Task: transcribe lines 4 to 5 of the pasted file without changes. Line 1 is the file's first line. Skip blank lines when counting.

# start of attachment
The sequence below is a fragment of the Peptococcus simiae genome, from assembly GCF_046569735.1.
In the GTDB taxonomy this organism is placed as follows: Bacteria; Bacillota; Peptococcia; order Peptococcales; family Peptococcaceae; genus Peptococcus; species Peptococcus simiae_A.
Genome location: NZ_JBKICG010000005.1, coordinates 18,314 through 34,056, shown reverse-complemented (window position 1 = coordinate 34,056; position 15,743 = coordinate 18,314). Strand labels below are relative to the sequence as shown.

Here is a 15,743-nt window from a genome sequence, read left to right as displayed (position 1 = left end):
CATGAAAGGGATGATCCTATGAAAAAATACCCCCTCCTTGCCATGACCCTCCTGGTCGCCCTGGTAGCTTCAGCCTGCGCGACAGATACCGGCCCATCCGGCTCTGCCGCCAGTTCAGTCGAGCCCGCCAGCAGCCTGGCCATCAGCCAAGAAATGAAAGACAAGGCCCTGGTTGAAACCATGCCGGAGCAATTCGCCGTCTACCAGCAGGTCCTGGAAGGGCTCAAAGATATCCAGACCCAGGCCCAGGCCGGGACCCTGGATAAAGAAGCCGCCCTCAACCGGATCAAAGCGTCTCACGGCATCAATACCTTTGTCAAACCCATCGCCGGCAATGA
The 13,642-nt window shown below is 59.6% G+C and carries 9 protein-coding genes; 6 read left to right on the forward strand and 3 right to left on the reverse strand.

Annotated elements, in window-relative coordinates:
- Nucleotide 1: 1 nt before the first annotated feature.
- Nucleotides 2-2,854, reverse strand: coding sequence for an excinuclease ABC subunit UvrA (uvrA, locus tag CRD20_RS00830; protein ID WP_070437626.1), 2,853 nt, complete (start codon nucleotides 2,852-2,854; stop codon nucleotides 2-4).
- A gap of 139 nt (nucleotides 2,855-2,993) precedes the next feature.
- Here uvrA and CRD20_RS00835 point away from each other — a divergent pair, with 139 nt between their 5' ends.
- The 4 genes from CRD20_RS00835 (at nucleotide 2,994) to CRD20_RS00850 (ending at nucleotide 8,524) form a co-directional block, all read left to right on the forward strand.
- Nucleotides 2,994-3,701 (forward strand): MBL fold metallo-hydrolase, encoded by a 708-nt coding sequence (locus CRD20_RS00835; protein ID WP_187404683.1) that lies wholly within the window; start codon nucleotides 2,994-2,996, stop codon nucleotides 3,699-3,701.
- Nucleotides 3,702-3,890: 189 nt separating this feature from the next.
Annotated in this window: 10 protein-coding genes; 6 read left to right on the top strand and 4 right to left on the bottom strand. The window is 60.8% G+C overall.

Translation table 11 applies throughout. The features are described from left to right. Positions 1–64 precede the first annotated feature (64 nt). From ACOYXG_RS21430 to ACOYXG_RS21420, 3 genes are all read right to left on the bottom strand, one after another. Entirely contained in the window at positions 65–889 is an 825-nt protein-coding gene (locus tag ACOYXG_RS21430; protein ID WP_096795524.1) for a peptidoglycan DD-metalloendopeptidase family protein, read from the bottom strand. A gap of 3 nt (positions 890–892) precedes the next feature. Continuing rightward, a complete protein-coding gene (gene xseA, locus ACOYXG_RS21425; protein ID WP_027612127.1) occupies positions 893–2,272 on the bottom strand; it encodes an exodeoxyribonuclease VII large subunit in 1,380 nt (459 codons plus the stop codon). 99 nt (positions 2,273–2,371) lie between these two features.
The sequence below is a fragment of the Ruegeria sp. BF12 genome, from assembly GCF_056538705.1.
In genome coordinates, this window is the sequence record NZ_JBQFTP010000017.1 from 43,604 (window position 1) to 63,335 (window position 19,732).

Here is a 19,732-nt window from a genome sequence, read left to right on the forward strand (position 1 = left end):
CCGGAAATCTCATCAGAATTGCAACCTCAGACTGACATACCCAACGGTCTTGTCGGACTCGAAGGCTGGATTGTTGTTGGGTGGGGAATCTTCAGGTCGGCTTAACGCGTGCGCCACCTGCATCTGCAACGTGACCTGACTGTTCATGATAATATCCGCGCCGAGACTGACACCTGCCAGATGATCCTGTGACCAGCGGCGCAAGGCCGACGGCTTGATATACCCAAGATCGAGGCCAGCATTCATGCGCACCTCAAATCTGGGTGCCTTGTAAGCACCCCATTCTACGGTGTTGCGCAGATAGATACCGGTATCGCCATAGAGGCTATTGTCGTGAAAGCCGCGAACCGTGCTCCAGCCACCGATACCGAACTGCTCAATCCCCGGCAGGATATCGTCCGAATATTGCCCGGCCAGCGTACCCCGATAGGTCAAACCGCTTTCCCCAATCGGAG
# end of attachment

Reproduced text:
Here is a 15,743-nt window from a genome sequence, read left to right as displayed (position 1 = left end):
CATGAAAGGGATGATCCTATGAAAAAATACCCCCTCCTTGCCATGACCCTCCTGGTCGCCCTGGTAGCTTCAGCCTGCGCGACAGATACCGGCCCATCCGGCTCTGCCGCCAGTTCAGTCGAGCCCGCCAGCAGCCTGGCCATCAGCCAAGAAATGAAAGACAAGGCCCTGGTTGAAACCATGCCGGAGCAATTCGCCGTCTACCAGCAGGTCCTGGAAGGGCTCAAAGATATCCAGACCCAGGCCCAGGCCGGGACCCTGGATAAAGAAGCCGCCCTCAACCGGATCAAAGCGTCTCACGGCATCAATACCTTTGTCAAACCCATCGCCGGCAATGA